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Urol Oncol. 2003 Sep-Oct;21(5):392-8.

Bone loss and the evolving role of bisphosphonate therapy in prostate cancer.

Author information

  • Departments of Medicine and Urology, University of Washington School of Medicine, Seattle, WA 98109, USA. thigano@u.washington.edu

Abstract

Androgen deprivation therapy (ADT) can result in significant loss of bone mineral density (BMD) but to date, there are no prospective studies that document the true severity of bone loss and resulting fracture rates. In the general population, however, the incidence of low BMD is increasing in elderly men. Men suffer more morbidity and mortality from fractures associated with low BMD than women. Problems of underdiagnosis and undertreatment in men can be addressed with enhanced awareness of the risk factors for bone loss in men and the available treatment options. Guidelines for diagnosis of low BMD in women can probably be applied to men. Treatment options have not been studied as extensively in men. For men treated with ADT for prostate cancer, however, use of intravenous zoledronic acid at the initiation of ADT has been shown to prevent and even reverse bone loss. Although the routine use of bisphosphonates to prevent bone loss is not yet recommended, zoledronic acid is a logical choice of therapy in men who have low BMD at baseline or who develop bone loss during the course of therapy. In addition to its effects on BMD, zoledronic acid has also been shown to decrease skeletal morbidity in men with metastatic hormone-refractory prostate cancer. Whether zoledronic acid or other bisphosphonates might actually prevent or delay the development of bone metastases remains to be studied in randomized clinical trials.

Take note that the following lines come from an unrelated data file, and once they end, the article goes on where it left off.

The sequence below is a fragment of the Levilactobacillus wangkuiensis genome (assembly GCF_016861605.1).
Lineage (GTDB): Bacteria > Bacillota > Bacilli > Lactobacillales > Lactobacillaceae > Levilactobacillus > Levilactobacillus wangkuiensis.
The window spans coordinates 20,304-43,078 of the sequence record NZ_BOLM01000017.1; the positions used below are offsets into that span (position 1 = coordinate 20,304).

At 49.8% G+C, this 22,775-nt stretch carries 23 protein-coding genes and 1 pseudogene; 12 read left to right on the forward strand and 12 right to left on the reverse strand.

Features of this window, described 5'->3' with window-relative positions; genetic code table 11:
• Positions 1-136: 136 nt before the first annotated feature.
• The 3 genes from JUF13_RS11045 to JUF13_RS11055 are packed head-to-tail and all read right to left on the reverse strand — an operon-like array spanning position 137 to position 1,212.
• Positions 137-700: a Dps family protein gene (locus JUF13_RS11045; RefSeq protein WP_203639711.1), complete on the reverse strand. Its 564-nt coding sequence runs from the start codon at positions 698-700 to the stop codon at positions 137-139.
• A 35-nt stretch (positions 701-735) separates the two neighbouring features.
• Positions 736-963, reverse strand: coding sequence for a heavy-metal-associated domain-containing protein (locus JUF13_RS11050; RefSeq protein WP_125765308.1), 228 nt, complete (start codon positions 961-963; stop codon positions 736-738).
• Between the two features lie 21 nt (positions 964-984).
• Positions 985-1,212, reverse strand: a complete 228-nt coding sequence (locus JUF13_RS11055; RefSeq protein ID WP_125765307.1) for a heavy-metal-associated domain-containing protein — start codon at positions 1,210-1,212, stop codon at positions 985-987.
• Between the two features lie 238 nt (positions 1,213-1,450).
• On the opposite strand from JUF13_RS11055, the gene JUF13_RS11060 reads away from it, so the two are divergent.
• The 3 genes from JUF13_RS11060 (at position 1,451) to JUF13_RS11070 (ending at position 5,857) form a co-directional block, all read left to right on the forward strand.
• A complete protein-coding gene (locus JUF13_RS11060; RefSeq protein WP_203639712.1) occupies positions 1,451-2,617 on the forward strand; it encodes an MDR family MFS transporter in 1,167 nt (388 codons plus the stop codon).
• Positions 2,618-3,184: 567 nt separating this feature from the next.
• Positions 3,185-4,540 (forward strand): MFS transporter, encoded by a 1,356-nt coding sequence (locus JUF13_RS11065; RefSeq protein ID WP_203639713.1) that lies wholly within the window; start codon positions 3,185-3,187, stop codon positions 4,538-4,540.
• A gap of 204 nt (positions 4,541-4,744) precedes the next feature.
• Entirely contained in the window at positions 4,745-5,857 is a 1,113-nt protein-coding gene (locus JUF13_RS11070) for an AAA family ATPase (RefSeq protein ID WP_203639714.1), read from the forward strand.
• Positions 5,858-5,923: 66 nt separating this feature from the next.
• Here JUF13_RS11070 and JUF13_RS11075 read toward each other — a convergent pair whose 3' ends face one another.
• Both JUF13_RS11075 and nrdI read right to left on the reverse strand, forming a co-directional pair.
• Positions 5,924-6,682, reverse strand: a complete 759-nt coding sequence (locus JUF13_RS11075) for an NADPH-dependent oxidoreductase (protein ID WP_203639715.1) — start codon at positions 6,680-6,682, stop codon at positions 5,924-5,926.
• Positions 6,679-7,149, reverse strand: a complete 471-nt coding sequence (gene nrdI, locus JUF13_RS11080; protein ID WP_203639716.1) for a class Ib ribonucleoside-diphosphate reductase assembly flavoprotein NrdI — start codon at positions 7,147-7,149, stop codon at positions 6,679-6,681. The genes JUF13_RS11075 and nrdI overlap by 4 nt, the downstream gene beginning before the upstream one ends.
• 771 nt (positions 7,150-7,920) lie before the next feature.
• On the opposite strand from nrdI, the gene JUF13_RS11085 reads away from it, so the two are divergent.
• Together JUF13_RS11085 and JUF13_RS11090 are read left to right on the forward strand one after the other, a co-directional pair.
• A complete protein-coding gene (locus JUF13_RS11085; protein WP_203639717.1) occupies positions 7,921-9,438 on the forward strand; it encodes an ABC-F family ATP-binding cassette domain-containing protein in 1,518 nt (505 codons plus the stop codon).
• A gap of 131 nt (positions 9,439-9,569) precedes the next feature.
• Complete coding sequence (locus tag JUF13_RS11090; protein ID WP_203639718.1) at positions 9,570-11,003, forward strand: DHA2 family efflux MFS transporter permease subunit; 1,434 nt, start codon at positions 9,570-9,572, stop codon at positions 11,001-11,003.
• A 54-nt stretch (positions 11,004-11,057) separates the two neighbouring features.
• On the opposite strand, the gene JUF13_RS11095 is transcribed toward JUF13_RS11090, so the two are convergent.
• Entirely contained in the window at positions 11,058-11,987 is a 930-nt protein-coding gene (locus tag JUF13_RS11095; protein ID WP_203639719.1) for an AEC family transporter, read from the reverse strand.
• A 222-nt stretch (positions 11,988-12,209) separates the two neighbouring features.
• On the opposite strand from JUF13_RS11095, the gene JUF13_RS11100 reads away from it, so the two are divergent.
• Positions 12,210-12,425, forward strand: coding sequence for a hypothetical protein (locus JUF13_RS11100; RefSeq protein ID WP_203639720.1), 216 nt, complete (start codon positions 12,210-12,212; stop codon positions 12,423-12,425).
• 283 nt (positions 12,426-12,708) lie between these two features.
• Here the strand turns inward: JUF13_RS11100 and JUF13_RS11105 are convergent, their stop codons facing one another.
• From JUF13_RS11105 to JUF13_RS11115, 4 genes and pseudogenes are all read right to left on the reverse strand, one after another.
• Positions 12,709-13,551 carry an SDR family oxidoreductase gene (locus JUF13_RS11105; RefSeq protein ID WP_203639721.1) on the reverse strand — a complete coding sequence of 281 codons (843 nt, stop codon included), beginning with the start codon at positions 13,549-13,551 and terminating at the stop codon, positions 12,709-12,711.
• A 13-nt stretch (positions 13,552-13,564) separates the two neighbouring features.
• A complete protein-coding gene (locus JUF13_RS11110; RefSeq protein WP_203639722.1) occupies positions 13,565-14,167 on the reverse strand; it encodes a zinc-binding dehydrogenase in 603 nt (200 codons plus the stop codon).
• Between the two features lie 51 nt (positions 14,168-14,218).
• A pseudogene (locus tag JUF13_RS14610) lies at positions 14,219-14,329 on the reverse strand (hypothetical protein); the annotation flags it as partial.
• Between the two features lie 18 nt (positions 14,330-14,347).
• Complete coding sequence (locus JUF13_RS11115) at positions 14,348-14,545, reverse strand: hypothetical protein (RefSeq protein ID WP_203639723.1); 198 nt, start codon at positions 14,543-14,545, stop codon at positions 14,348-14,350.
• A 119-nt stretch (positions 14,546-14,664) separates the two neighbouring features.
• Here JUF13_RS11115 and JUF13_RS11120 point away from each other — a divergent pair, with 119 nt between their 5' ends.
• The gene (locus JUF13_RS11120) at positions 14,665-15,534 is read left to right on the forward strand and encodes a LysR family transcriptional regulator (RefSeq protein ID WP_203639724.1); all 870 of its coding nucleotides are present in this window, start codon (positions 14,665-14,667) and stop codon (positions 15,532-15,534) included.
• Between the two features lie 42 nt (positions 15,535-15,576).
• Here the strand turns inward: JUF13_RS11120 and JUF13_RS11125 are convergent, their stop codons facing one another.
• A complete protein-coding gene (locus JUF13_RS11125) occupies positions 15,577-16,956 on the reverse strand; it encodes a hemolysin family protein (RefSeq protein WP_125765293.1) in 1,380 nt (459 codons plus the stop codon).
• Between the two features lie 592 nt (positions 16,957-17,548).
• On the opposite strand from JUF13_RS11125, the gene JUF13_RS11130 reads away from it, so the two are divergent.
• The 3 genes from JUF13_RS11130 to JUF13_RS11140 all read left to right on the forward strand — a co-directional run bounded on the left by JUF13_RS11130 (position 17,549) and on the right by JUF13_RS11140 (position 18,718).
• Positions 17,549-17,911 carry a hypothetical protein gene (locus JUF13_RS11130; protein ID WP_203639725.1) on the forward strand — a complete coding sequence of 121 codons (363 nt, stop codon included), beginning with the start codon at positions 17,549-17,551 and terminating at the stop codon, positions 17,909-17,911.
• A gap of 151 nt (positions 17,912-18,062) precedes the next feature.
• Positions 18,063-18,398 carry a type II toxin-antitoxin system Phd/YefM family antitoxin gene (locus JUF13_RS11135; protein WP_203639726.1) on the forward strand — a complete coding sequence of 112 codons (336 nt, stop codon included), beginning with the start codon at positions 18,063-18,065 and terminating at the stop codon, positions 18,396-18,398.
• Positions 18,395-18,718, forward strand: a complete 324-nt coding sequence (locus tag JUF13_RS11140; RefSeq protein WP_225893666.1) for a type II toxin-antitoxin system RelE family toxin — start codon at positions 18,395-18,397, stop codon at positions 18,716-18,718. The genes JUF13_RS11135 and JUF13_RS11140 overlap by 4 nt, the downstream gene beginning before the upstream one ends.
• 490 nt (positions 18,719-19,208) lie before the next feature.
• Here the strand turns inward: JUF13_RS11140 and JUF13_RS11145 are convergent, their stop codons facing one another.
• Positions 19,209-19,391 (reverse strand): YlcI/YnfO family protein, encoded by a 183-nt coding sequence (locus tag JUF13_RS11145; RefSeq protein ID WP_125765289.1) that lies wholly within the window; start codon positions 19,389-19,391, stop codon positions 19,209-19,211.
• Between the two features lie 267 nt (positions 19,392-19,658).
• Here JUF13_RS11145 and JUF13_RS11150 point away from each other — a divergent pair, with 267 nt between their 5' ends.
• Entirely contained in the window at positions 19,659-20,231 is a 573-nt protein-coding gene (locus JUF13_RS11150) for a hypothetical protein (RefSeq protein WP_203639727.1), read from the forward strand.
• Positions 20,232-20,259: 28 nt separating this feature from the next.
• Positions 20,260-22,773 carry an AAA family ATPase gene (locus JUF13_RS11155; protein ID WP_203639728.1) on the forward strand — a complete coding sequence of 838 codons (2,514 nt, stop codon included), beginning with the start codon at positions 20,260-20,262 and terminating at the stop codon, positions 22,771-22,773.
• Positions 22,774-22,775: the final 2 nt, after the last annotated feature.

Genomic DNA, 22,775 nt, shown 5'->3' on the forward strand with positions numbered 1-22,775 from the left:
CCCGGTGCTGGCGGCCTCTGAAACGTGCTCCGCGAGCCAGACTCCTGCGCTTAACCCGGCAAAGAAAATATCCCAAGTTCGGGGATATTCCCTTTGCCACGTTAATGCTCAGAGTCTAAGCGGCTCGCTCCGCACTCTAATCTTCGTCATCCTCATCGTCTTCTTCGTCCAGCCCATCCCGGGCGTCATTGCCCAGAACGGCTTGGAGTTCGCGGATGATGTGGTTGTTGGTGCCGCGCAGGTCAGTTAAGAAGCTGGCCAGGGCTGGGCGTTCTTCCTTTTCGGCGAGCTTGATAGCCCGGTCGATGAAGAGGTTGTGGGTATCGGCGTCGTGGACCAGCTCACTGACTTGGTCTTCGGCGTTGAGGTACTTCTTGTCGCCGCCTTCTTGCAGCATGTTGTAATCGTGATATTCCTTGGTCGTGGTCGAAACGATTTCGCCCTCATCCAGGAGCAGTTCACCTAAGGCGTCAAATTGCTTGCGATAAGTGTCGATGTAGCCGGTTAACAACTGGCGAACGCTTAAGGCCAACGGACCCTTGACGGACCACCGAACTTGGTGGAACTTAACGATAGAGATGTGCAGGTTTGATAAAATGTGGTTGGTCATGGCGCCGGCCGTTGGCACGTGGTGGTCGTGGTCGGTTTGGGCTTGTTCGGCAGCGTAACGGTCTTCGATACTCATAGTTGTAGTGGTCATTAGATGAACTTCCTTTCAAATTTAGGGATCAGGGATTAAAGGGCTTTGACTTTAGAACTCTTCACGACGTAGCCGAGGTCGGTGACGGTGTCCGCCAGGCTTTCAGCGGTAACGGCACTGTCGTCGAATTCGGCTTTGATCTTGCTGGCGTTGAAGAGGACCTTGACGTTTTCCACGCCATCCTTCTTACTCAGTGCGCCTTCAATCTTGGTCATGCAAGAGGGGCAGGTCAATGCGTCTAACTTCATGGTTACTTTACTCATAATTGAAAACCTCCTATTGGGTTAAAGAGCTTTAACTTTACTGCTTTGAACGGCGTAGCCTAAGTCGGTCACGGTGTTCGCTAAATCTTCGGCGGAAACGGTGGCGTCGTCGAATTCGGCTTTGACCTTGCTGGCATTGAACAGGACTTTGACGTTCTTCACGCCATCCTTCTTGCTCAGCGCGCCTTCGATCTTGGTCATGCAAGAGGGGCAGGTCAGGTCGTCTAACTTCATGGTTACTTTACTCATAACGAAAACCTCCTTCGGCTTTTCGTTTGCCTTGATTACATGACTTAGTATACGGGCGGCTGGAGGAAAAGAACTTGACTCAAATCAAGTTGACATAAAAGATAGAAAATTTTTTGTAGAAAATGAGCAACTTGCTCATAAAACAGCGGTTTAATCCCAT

PMID:
14670551
[PubMed - indexed for MEDLINE]
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